Charlottetown, P.E.I. - The Atlantic Convenience Stores Association (ACSA) warned that Prince Edward Island convenience stores will struggle to stay afloat if the government continues increasing the province€™s minimum wage, The Guardian reports.
Mike Hammoud, president of the ACSA, said the neighboring New Brunswick government halted a planned minimum wage increase and P.E.I. should, too.
"We€™d love to see them do the same thing," he said.
The P.E.I. government has plans to increase the minimum wage in three phases with an eventual goal of $10 per hour by April 1, 2012. The next increase is set for Oct. 1 when it goes up to $9.60.
Hammoud said while workers are entitled to a reasonable wage, the cost of doing business with a sudden increase in minimum wage makes it unprofitable for businesses, which can lead to staff cuts or firings.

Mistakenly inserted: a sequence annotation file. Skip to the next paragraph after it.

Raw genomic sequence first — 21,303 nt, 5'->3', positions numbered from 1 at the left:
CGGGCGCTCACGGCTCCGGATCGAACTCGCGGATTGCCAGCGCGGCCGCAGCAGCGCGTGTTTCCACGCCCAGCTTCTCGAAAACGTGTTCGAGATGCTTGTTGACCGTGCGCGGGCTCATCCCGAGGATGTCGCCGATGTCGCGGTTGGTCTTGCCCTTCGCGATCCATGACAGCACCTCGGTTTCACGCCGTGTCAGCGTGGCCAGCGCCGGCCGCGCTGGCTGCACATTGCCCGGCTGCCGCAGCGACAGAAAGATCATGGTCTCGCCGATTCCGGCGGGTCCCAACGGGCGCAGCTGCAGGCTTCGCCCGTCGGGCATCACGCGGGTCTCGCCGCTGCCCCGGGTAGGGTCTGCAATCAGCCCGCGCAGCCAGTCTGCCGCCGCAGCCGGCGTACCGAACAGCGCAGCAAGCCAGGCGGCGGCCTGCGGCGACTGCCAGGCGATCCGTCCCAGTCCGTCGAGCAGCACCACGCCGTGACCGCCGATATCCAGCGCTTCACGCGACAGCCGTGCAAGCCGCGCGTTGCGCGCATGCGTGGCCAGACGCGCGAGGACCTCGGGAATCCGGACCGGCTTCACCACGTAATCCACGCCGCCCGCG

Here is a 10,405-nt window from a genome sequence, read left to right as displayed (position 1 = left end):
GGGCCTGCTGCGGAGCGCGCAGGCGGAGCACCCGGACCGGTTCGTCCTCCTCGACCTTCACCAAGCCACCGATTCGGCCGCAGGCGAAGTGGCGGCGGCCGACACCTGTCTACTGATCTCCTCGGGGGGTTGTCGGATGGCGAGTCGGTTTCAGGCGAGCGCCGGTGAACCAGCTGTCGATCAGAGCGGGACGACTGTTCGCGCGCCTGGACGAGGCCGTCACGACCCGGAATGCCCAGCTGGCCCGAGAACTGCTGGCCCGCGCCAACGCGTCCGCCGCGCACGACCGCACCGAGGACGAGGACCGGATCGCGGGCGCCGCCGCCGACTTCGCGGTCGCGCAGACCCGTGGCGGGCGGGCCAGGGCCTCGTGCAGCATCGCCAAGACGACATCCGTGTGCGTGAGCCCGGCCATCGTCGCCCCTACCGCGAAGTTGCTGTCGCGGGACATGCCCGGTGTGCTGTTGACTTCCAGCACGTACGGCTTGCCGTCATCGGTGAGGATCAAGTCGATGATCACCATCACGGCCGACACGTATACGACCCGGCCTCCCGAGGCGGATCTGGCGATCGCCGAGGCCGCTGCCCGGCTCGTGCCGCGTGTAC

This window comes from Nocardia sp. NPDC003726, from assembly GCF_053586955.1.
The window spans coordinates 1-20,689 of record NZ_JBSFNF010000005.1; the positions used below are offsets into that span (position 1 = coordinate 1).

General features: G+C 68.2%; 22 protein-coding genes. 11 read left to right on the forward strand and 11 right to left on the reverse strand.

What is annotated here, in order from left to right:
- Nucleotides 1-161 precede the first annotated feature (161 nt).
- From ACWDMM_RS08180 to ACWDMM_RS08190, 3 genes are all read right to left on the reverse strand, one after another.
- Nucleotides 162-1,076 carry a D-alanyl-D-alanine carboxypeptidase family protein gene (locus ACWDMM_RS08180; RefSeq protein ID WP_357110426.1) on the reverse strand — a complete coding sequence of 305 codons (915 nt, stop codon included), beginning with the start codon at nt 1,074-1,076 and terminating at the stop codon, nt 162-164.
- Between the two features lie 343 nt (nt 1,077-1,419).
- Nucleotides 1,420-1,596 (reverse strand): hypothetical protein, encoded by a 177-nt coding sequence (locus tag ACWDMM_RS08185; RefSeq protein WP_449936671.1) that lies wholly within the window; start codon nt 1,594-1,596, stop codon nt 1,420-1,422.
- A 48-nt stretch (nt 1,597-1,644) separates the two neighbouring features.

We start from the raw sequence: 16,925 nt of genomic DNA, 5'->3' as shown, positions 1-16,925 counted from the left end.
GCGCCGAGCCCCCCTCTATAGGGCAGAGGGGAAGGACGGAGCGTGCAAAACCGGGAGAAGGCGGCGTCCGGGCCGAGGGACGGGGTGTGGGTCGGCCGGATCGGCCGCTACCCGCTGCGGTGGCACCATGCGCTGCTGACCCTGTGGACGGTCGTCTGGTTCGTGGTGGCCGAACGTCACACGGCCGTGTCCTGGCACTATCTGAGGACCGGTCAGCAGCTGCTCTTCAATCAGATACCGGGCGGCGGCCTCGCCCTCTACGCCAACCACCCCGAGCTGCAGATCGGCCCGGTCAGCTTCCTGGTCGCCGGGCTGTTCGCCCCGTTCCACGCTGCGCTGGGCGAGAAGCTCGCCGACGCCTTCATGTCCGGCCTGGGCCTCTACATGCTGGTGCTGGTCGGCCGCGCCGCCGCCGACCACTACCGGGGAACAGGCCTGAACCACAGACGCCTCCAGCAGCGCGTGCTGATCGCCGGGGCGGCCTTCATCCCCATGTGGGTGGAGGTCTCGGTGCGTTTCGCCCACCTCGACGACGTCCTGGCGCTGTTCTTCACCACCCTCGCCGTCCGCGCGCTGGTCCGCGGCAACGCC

"They end up working extremely long hours and some of them are even forced into closure," he said. "Now your wages are your number one cost of doing business."
Labor Minister Janice Sherry, the minister responsible for the wage increases, said the Employment Standards Board is required to review P.E.I.€™s minimum wage rate at least once a year.
"This process is completed at an arms-length and public input is received during the review," she said, adding that the board recommended increasing minimum wage by $1 per hour.